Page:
Nine trials (all post hoc subgroup analyses for CKD) involving 9969 persons who had acute coronary syndromes or were undergoing percutaneous coronary intervention and 31 trials involving 11 701 persons with stable or no cardiovascular disease were identified. Low-quality evidence has found that in persons with acute coronary syndromes, glycoprotein IIb/IIIa inhibitors or clopidogrel plus standard care compared with standard care alone had little or no effect on all-cause or cardiovascular mortality or on myocardial infarction but increased serious bleeding. Compared with placebo or no treatment in persons with stable or no cardiovascular disease, antiplatelet agents prevented myocardial infarction but had uncertain effects on mortality and increased minor bleeding according to generally low-quality evidence.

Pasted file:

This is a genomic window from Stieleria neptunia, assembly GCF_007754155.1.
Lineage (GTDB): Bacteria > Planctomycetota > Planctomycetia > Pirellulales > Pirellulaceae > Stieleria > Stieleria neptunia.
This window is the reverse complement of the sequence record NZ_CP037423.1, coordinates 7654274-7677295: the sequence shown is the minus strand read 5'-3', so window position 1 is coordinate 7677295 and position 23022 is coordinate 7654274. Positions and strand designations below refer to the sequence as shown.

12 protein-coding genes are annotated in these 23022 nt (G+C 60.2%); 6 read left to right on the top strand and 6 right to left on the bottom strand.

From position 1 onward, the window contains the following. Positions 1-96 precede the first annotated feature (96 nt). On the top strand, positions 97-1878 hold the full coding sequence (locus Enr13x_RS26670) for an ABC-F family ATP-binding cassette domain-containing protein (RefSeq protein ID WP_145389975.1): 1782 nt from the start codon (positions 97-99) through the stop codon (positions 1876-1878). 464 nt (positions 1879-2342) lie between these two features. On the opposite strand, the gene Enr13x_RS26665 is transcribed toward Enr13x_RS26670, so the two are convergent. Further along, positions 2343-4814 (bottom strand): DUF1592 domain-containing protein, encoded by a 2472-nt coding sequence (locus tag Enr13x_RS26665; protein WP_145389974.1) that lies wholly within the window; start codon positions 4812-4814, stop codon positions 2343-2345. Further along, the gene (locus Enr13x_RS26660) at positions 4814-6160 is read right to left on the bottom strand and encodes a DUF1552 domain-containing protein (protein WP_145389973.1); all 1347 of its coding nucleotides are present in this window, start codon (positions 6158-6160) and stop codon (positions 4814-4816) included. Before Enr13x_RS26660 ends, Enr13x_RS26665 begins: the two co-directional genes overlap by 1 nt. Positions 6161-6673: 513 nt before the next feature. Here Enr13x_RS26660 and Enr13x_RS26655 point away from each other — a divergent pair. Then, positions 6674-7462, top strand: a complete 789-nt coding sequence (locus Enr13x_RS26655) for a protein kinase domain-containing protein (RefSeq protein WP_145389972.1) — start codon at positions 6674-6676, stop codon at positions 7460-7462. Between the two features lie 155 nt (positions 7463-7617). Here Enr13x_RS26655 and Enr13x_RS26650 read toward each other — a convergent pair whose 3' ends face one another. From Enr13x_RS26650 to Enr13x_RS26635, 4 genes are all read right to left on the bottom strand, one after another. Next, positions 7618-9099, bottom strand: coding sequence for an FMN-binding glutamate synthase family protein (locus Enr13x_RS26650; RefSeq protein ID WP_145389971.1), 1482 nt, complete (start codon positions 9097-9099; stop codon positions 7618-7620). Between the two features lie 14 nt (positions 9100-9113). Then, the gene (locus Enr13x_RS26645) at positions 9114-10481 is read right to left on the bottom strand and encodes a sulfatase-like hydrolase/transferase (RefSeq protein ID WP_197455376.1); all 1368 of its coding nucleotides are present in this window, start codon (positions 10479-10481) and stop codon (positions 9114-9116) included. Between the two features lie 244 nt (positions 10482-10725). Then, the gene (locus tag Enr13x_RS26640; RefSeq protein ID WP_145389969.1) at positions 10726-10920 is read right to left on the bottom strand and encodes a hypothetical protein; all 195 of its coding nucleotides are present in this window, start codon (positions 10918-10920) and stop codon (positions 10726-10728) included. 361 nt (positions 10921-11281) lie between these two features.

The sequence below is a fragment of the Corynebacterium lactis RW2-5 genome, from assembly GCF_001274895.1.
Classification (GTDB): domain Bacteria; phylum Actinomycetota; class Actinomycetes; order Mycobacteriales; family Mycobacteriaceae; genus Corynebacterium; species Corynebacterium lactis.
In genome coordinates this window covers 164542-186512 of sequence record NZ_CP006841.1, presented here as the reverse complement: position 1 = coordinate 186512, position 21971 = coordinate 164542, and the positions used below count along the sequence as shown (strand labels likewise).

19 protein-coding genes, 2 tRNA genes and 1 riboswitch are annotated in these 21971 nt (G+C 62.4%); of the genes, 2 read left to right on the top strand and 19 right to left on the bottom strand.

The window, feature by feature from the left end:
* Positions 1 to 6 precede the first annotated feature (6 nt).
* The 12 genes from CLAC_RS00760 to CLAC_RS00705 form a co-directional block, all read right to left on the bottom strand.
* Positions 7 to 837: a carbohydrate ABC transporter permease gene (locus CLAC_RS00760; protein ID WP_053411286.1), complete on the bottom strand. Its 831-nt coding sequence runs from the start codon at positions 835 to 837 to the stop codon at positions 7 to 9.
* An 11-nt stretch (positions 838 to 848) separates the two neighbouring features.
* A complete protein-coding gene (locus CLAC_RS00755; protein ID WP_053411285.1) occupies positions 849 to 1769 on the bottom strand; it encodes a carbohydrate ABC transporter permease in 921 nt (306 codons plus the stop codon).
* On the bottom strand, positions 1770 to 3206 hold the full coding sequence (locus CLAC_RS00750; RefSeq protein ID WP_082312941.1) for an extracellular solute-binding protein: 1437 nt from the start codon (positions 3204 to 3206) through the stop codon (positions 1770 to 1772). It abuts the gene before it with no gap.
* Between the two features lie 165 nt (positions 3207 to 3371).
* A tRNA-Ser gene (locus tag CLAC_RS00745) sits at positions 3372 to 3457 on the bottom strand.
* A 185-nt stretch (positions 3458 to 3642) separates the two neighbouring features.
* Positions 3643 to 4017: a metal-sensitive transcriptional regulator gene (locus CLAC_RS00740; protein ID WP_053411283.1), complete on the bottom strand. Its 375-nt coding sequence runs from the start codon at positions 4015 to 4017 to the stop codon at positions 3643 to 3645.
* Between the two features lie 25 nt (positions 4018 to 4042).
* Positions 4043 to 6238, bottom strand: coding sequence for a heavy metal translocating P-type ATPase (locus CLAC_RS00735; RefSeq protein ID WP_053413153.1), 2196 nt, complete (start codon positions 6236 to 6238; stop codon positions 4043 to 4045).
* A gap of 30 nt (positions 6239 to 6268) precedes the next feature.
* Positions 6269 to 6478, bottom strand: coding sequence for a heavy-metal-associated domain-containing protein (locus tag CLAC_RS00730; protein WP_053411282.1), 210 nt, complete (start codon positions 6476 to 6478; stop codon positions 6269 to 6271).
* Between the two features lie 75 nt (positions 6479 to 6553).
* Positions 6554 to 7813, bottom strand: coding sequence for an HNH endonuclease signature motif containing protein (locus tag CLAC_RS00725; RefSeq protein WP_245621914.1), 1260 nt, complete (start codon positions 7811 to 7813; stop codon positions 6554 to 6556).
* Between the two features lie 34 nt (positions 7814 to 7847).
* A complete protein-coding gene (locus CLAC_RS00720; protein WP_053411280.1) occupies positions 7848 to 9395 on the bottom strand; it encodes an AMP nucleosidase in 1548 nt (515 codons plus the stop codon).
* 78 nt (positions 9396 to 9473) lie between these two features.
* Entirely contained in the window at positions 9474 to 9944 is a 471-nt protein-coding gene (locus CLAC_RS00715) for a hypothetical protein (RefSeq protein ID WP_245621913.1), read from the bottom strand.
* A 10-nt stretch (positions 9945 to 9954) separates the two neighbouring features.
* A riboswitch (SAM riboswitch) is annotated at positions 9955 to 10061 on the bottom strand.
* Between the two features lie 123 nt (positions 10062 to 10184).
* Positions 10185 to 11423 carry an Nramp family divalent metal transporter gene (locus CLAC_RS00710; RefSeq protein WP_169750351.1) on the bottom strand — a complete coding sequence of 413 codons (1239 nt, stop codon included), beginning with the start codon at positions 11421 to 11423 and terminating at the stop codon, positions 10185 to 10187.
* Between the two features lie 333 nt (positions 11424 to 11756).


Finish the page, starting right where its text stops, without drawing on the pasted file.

Data for antiplatelet agents in persons with CKD are frequently derived from post hoc analyses of trials of broader populations. Definitions for bleeding outcomes and trial duration were heterogeneous.
Benefits for antiplatelet therapy among persons with CKD are uncertain and are potentially outweighed by bleeding hazards.
Antiplatelet agents are given for cardiovascular prevention to patients with chronic kidney disease (CKD).
This review found that glycoprotein IIb/IIIa inhibitors or clopidogrel increased major bleeding but had little or no effect on myocardial infarction, death or coronary revascularization in patients with CKD who had acute coronary syndromes or were undergoing percutaneous coronary revascularization. Antiplatelet regimens in other patients with CKD who had or were at risk for cardiovascular disease increased minor bleeding, reduced myocardial infarction, and had uncertain effects on mortality.